Boating in a plowed field
My Uncle Earl owned a family dairy farm on the road between Norfolk and Madrid. The house was across the road from the barn. Most of the dairy farms of the late 40’s and early 50’s had pastures for feeding their cows, fields for row crops and hay, and some sort of wood lot to provide firewood and possibly some maple trees for syrup and sugar.
Uncle Earl had been busy plowing fields in preparation for planting the years crops. This was late spring as the ground started to dry, but was still moist enough to provide easy plowing.
We went to visit and he was delighted to have my company while he tended the farm. He harnessed the team and headed for an area of mostly old discarded equipment. He backed the team up to what looked like a flat bottom sled with a curved up front and no runners. It was about 8 feet long and 4 feet wide. No telling what we were going to do with it.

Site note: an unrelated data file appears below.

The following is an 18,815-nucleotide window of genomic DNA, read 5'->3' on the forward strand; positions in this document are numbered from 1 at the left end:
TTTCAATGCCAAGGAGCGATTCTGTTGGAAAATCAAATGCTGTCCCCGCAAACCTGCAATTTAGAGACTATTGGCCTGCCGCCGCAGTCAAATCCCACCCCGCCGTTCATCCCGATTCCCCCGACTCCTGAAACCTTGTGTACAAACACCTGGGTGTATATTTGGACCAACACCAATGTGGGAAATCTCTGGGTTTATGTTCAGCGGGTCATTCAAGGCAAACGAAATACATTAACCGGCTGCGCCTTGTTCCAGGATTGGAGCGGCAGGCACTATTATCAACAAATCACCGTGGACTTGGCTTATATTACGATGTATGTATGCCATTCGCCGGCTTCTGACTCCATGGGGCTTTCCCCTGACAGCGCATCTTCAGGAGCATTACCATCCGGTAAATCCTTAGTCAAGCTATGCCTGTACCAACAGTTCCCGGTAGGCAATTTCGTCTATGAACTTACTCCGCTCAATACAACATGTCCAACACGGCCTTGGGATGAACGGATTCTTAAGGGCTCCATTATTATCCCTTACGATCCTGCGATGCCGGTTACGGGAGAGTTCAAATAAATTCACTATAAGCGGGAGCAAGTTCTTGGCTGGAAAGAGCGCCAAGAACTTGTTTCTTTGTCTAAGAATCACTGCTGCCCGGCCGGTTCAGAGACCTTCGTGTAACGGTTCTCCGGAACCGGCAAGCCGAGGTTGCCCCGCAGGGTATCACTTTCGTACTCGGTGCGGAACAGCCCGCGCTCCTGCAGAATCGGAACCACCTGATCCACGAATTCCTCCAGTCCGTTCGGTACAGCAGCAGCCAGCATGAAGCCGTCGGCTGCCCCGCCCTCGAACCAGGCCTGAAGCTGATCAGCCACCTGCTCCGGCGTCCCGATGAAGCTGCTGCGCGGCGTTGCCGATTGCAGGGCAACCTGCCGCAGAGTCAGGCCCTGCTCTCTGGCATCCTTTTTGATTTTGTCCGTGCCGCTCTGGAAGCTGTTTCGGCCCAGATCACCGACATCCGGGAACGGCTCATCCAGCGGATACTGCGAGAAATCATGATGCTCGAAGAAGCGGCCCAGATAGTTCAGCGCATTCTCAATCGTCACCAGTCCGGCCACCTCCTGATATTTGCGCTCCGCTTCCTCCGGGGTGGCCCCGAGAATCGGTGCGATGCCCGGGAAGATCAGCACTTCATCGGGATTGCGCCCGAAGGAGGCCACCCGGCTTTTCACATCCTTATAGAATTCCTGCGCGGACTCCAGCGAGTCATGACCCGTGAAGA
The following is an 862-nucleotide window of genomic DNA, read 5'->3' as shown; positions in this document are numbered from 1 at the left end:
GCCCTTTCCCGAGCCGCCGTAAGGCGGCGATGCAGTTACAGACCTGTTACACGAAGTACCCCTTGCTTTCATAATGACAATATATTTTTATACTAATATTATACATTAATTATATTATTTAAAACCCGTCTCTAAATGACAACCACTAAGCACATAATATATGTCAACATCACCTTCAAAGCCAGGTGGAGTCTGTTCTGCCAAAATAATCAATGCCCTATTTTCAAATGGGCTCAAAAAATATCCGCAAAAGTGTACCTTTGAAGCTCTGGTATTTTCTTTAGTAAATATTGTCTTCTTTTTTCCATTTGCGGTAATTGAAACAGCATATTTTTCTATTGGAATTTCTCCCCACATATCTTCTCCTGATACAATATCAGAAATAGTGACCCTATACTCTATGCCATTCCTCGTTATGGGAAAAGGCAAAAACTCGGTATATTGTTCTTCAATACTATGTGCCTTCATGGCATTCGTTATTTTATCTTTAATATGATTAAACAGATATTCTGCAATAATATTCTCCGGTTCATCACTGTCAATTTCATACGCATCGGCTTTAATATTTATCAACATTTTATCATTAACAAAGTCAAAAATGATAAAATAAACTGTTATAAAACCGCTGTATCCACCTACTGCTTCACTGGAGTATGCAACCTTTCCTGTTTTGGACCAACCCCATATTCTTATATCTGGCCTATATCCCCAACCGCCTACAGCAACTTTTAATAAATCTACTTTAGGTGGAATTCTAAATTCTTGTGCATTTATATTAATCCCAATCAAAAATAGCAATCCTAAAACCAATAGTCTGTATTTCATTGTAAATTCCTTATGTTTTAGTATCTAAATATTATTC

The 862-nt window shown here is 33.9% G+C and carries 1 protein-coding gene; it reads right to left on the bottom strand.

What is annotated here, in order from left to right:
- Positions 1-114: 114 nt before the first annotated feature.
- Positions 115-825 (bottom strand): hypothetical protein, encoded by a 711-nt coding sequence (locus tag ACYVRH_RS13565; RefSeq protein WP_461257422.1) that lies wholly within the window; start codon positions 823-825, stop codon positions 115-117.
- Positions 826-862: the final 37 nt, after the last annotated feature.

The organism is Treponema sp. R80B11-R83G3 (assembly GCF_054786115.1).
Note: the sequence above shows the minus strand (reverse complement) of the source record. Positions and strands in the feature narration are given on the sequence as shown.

Uncle Earl jumped on and motioned me to stand beside him. Off we went across the pastures. He explained that this was a “stone boat” and we were going to pick up stones in the freshly plowed fields. Each time the fields were plowed the plow furrows would turn up stones which might damage the harrows and seeding equipment while preparing to plant the crops.
As the team walked slowly we picked rocks, or in my case little rocks, until we had a load. The stone boat was pulled to the nearest stone wall between the fields and the stones were added to the existing walls. What a great adventure with my uncle.
Have you ever wondered how those stone walls got there? They were hauled on a stone boat and stacked by hand.